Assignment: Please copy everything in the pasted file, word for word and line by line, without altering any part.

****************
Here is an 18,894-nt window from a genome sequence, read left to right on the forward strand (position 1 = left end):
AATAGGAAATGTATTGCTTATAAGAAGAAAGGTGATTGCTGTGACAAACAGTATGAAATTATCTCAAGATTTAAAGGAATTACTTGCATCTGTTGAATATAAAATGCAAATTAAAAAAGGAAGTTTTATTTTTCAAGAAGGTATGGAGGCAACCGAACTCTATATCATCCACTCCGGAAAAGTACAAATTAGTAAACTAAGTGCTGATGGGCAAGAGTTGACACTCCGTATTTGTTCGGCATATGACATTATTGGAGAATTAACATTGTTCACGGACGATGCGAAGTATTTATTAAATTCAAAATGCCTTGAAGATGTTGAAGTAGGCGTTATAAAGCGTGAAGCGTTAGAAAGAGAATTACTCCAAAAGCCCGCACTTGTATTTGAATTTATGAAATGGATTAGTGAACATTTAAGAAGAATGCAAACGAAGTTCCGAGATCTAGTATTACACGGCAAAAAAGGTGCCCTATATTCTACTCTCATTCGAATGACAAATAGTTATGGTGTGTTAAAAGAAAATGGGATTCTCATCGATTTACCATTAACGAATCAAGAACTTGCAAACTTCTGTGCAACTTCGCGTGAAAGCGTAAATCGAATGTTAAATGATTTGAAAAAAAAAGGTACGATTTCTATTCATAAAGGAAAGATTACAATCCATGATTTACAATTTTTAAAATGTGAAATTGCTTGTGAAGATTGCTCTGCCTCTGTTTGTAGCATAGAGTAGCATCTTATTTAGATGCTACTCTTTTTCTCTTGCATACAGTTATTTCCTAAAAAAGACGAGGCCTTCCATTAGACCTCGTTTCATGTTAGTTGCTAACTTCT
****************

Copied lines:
Here is an 18,894-nt window from a genome sequence, read left to right on the forward strand (position 1 = left end):
AATAGGAAATGTATTGCTTATAAGAAGAAAGGTGATTGCTGTGACAAACAGTATGAAATTATCTCAAGATTTAAAGGAATTACTTGCATCTGTTGAATATAAAATGCAAATTAAAAAAGGAAGTTTTATTTTTCAAGAAGGTATGGAGGCAACCGAACTCTATATCATCCACTCCGGAAAAGTACAAATTAGTAAACTAAGTGCTGATGGGCAAGAGTTGACACTCCGTATTTGTTCGGCATATGACATTATTGGAGAATTAACATTGTTCACGGACGATGCGAAGTATTTATTAAATTCAAAATGCCTTGAAGATGTTGAAGTAGGCGTTATAAAGCGTGAAGCGTTAGAAAGAGAATTACTCCAAAAGCCCGCACTTGTATTTGAATTTATGAAATGGATTAGTGAACATTTAAGAAGAATGCAAACGAAGTTCCGAGATCTAGTATTACACGGCAAAAAAGGTGCCCTATATTCTACTCTCATTCGAATGACAAATAGTTATGGTGTGTTAAAAGAAAATGGGATTCTCATCGATTTACCATTAACGAATCAAGAACTTGCAAACTTCTGTGCAACTTCGCGTGAAAGCGTAAATCGAATGTTAAATGATTTGAAAAAAAAAGGTACGATTTCTATTCATAAAGGAAAGATTACAATCCATGATTTACAATTTTTAAAATGTGAAATTGCTTGTGAAGATTGCTCTGCCTCTGTTTGTAGCATAGAGTAGCATCTTATTTAGATGCTACTCTTTTTCTCTTGCATACAGTTATTTCCTAAAAAAGACGAGGCCTTCCATTAGACCTCGTTTCATGTTAGTTGCTAACTTCT